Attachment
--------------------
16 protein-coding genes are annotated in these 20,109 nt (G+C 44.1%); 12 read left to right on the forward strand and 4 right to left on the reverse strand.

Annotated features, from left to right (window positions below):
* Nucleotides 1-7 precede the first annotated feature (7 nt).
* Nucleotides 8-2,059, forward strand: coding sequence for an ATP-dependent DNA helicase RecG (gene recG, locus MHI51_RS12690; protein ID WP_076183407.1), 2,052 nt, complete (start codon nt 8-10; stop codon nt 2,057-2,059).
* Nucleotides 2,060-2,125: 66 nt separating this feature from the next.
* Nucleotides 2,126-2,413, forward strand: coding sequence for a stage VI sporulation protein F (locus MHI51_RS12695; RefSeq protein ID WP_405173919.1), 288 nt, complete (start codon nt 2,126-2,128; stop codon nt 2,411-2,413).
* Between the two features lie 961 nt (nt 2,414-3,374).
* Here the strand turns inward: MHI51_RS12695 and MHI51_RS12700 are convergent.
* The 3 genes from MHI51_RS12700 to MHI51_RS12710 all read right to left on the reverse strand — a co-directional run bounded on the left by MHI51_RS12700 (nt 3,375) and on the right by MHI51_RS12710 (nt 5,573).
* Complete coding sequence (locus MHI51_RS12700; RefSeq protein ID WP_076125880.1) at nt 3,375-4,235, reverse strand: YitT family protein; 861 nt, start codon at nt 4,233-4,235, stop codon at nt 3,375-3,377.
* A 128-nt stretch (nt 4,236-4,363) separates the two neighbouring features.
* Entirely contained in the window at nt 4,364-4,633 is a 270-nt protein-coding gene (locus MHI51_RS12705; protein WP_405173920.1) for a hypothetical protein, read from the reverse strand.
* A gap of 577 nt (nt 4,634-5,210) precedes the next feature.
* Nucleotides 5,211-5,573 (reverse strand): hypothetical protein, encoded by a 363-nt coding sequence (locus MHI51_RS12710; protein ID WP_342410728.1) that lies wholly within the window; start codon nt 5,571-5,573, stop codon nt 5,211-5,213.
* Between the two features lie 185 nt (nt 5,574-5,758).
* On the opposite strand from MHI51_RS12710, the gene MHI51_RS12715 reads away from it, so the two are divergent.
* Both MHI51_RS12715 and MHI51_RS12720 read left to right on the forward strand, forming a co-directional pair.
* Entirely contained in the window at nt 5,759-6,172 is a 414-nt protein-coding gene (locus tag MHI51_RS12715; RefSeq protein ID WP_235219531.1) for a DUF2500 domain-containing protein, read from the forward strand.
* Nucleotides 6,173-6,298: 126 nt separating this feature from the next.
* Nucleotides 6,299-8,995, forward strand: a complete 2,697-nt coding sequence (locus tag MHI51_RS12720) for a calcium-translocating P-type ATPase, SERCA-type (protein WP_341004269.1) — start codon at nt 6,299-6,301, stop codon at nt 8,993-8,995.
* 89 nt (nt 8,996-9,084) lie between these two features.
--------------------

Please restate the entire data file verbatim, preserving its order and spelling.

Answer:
16 protein-coding genes are annotated in these 20,109 nt (G+C 44.1%); 12 read left to right on the forward strand and 4 right to left on the reverse strand.

Annotated features, from left to right (window positions below):
* Nucleotides 1-7 precede the first annotated feature (7 nt).
* Nucleotides 8-2,059, forward strand: coding sequence for an ATP-dependent DNA helicase RecG (gene recG, locus MHI51_RS12690; protein ID WP_076183407.1), 2,052 nt, complete (start codon nt 8-10; stop codon nt 2,057-2,059).
* Nucleotides 2,060-2,125: 66 nt separating this feature from the next.
* Nucleotides 2,126-2,413, forward strand: coding sequence for a stage VI sporulation protein F (locus MHI51_RS12695; RefSeq protein ID WP_405173919.1), 288 nt, complete (start codon nt 2,126-2,128; stop codon nt 2,411-2,413).
* Between the two features lie 961 nt (nt 2,414-3,374).
* Here the strand turns inward: MHI51_RS12695 and MHI51_RS12700 are convergent.
* The 3 genes from MHI51_RS12700 to MHI51_RS12710 all read right to left on the reverse strand — a co-directional run bounded on the left by MHI51_RS12700 (nt 3,375) and on the right by MHI51_RS12710 (nt 5,573).
* Complete coding sequence (locus MHI51_RS12700; RefSeq protein ID WP_076125880.1) at nt 3,375-4,235, reverse strand: YitT family protein; 861 nt, start codon at nt 4,233-4,235, stop codon at nt 3,375-3,377.
* A 128-nt stretch (nt 4,236-4,363) separates the two neighbouring features.
* Entirely contained in the window at nt 4,364-4,633 is a 270-nt protein-coding gene (locus MHI51_RS12705; protein WP_405173920.1) for a hypothetical protein, read from the reverse strand.
* A gap of 577 nt (nt 4,634-5,210) precedes the next feature.
* Nucleotides 5,211-5,573 (reverse strand): hypothetical protein, encoded by a 363-nt coding sequence (locus MHI51_RS12710; protein ID WP_342410728.1) that lies wholly within the window; start codon nt 5,571-5,573, stop codon nt 5,211-5,213.
* Between the two features lie 185 nt (nt 5,574-5,758).
* On the opposite strand from MHI51_RS12710, the gene MHI51_RS12715 reads away from it, so the two are divergent.
* Both MHI51_RS12715 and MHI51_RS12720 read left to right on the forward strand, forming a co-directional pair.
* Entirely contained in the window at nt 5,759-6,172 is a 414-nt protein-coding gene (locus tag MHI51_RS12715; RefSeq protein ID WP_235219531.1) for a DUF2500 domain-containing protein, read from the forward strand.
* Nucleotides 6,173-6,298: 126 nt separating this feature from the next.
* Nucleotides 6,299-8,995, forward strand: a complete 2,697-nt coding sequence (locus tag MHI51_RS12720) for a calcium-translocating P-type ATPase, SERCA-type (protein WP_341004269.1) — start codon at nt 6,299-6,301, stop codon at nt 8,993-8,995.
* 89 nt (nt 8,996-9,084) lie between these two features.